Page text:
"Sir, this nation was powerful in war; but, surrounded as I have been here for the last few days by the evidences which this Home affords of the gratitude and the kindness of this great country to those who have fought her battles, I am bound to say that America seems to me as great in peace as she was great in war. [Applause]. We have an expression in a hymn of ours in the old country which we sing sometimes, setting forth two great characteristics of the divine being whose supremacy we acknowledge, and whose character sets forth what ought to be found in. nations as well as individuals. The couplet is this:
"'Tho' his arm is strong to smite
“Tis also strong to save.'
"Nobody doubts, or if any one did doubt of it his doubts would be dispelled by refreshing his recollection by the names I see printed around these walls. I am glad to think that in this hall you have placed Bull Run and Appomattox side by side. [Applause]. You are not ashamed to do that, for whether it was one side or the other that gained the victory, either Bull Run or Appomattox,as I take it you were Americans that fought in both. [Applause]. I say surrounded by these memorials and the gallant generals who sit on this platform at this moment nobody can doubt that America is strong to smite. She did hit hard when she smote at all. But then America is something more. The disabled soldiers in this room and who surround these windows can surely bear testimony to this fact, that though her arm is strong to smite it is also strong to save; and I trust that the gratitude which America shows to her soldiers will cause to spring up in every one who enjoys the benefits of this splendid home a gratitude commensurate with that.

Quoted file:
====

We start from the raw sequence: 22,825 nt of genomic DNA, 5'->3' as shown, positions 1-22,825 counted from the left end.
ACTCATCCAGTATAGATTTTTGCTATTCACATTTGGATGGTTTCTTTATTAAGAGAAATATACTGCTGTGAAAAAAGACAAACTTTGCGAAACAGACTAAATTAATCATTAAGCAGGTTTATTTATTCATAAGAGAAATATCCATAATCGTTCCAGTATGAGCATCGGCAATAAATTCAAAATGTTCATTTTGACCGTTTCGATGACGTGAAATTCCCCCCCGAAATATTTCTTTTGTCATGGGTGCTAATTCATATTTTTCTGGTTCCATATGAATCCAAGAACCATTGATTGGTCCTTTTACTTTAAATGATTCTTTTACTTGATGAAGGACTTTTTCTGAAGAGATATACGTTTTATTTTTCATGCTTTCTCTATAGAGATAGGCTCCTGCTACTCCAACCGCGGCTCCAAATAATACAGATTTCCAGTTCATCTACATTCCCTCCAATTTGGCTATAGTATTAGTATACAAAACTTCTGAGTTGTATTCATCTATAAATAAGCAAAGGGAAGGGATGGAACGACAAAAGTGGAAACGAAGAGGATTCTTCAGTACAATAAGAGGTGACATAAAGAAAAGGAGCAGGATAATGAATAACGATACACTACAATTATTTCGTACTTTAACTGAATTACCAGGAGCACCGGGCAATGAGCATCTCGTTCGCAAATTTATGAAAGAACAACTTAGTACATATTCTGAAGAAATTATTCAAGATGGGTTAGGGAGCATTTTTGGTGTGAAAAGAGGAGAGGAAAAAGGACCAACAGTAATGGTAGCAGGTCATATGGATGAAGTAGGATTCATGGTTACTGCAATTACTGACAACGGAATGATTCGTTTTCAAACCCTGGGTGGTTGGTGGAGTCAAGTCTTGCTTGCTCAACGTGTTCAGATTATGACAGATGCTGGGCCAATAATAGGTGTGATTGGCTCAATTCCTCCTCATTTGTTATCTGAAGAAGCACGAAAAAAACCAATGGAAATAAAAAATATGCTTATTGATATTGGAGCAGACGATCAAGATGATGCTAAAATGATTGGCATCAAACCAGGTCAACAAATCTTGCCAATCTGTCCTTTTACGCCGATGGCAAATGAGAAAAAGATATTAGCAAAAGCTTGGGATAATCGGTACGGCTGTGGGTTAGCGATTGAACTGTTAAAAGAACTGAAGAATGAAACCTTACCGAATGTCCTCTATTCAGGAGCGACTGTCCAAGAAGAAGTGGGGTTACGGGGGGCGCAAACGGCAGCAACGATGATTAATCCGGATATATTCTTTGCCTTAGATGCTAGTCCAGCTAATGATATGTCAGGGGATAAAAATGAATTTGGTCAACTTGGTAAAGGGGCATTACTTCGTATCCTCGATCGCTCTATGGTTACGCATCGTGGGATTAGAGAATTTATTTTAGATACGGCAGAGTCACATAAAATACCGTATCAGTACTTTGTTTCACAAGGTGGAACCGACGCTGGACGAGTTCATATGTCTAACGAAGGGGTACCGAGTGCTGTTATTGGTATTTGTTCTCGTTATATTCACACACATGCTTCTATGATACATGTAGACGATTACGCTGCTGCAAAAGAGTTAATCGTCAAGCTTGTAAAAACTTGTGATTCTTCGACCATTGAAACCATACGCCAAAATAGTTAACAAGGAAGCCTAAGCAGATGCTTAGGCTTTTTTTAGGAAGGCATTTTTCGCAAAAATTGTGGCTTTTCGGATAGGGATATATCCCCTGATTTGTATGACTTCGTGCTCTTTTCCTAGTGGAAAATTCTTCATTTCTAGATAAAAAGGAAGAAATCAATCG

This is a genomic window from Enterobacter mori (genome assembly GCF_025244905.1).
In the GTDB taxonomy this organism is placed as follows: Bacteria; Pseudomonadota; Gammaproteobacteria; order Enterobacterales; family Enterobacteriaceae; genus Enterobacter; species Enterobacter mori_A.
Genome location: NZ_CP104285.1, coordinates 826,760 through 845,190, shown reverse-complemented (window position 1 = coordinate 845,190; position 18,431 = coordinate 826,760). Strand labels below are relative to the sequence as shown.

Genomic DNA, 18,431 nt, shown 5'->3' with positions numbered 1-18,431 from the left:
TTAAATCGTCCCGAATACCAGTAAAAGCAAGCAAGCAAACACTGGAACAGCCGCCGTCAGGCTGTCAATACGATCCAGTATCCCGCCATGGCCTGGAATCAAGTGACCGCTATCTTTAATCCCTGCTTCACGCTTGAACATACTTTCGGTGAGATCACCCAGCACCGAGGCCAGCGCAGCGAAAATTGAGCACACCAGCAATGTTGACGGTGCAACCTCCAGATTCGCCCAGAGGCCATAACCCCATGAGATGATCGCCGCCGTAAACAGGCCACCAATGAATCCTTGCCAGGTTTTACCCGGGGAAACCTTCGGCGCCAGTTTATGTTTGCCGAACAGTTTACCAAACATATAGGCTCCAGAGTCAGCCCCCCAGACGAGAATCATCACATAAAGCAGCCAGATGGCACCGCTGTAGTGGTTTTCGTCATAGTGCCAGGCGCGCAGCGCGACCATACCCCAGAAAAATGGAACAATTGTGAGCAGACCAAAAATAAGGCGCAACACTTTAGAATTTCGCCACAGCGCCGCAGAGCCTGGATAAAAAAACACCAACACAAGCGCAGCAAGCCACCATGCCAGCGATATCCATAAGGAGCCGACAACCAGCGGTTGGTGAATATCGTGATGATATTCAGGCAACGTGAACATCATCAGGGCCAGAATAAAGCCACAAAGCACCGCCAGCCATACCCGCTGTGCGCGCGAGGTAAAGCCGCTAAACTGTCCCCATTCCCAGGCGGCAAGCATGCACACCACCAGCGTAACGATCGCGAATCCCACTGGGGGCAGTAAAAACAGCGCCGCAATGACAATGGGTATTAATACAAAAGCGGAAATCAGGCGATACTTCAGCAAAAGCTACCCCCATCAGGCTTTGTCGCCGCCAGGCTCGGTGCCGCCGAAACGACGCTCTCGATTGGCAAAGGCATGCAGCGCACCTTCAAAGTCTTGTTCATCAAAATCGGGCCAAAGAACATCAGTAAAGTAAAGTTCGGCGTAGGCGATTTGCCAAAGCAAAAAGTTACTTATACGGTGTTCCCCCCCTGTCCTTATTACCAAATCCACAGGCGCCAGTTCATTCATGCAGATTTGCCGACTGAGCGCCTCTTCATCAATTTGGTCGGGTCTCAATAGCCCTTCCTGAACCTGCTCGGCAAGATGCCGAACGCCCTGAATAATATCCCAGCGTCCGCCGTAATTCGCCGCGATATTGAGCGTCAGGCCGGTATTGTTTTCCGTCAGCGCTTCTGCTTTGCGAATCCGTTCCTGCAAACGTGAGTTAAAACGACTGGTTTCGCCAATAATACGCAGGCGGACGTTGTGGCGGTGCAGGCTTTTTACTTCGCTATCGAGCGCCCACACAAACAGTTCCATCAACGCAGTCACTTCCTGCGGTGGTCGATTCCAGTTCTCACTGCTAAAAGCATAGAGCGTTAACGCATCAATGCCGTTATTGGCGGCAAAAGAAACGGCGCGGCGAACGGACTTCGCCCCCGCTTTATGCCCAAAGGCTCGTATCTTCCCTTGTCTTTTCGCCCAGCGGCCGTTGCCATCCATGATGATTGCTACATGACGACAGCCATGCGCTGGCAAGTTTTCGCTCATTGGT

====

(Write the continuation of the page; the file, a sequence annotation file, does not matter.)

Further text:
"Sir, in going or being taken around by my friend Dr. McDermont through this Home there were several things that struck me very much. Perhaps that which interested me most was that splendid library and reading-room associated with the name of a lady who gave a gallant son to her country, [cheers] and, having given her son to her country, is now making the disabled soldiers of America the heirs of that son's fortune. Oh! if that lady were in the Old World we would never think of her as anybody but a princess. But she is better still, for I believe, in the language of our English poet laureate Tennyson,